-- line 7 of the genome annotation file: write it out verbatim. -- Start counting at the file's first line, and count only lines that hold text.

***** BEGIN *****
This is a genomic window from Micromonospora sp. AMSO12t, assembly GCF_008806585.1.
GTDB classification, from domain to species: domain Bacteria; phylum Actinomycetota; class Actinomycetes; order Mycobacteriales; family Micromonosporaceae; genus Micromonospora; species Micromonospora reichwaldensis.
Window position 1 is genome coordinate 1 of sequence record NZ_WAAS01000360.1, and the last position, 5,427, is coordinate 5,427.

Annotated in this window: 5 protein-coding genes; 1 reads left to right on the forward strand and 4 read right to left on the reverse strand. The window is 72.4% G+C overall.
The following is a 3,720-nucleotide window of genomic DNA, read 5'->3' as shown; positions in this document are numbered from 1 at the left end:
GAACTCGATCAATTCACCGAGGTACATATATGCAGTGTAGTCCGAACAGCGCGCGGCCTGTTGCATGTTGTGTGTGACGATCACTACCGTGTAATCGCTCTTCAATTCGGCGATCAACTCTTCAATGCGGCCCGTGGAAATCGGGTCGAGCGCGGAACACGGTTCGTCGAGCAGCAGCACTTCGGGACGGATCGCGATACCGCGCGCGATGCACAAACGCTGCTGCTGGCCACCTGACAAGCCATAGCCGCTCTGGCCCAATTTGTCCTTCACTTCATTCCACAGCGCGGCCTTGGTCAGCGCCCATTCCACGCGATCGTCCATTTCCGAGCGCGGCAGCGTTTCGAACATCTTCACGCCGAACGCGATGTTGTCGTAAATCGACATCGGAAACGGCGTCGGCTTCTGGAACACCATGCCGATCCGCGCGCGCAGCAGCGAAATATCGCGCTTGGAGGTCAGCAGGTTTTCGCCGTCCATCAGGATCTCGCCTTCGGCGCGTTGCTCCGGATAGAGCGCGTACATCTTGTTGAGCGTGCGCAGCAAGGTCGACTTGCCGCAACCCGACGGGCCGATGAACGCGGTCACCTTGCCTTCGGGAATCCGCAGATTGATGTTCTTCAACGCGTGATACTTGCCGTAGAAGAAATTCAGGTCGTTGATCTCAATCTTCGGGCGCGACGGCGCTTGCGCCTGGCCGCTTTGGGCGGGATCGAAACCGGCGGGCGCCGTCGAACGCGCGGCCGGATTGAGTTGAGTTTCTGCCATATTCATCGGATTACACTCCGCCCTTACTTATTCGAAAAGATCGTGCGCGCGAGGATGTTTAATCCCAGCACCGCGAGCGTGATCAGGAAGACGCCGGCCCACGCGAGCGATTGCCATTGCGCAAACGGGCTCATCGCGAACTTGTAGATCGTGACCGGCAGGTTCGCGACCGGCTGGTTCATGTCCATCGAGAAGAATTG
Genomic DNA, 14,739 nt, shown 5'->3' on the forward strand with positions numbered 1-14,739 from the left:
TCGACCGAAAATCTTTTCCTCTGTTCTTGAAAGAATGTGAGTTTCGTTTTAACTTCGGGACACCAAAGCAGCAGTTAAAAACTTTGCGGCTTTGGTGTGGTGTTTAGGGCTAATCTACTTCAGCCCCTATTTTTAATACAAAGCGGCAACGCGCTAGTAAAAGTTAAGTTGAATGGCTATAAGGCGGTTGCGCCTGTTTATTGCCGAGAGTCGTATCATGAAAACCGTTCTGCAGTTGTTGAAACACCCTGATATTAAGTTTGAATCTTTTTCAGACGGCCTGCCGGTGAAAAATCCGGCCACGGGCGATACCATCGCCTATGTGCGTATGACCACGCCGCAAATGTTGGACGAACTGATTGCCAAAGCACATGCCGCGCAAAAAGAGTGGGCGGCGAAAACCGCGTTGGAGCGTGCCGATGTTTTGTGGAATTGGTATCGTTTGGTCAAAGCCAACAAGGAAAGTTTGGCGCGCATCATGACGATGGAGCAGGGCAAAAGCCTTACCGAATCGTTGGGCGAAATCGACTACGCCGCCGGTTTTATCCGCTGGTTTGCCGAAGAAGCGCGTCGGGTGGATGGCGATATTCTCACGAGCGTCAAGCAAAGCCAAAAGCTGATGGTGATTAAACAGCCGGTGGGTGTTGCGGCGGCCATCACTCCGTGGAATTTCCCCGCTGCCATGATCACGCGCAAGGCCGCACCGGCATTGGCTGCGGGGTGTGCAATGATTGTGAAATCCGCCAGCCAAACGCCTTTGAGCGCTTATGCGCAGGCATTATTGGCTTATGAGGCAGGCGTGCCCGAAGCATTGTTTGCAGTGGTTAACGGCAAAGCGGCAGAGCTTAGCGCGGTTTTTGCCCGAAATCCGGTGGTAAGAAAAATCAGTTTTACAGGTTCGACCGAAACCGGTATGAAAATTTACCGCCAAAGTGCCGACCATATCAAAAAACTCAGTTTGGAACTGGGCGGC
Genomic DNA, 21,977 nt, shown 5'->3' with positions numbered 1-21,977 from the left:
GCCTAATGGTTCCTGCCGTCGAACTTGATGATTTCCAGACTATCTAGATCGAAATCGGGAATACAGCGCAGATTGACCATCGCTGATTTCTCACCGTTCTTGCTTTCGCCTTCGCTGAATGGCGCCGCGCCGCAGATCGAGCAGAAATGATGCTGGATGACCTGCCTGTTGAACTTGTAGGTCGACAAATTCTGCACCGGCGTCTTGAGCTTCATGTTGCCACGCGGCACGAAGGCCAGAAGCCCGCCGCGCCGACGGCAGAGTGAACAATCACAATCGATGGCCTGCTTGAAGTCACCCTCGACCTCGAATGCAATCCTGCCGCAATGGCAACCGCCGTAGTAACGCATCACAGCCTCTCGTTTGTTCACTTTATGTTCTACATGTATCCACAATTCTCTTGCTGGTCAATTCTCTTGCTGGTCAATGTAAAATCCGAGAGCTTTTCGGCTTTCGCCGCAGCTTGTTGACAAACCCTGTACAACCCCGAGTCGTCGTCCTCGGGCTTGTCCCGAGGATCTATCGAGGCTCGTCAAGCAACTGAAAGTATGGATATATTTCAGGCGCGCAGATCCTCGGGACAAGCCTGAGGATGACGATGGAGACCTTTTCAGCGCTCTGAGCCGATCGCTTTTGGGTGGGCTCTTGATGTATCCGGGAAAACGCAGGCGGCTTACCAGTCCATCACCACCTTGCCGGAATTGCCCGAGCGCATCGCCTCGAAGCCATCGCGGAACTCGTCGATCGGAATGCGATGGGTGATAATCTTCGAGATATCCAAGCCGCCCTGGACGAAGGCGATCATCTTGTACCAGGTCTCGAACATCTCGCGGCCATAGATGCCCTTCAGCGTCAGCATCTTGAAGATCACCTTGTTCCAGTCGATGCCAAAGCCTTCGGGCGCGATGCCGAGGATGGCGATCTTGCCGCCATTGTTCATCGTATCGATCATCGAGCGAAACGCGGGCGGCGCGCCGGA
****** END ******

Genomic DNA, 14,739 nt, shown 5'->3' on the forward strand with positions numbered 1-14,739 from the left: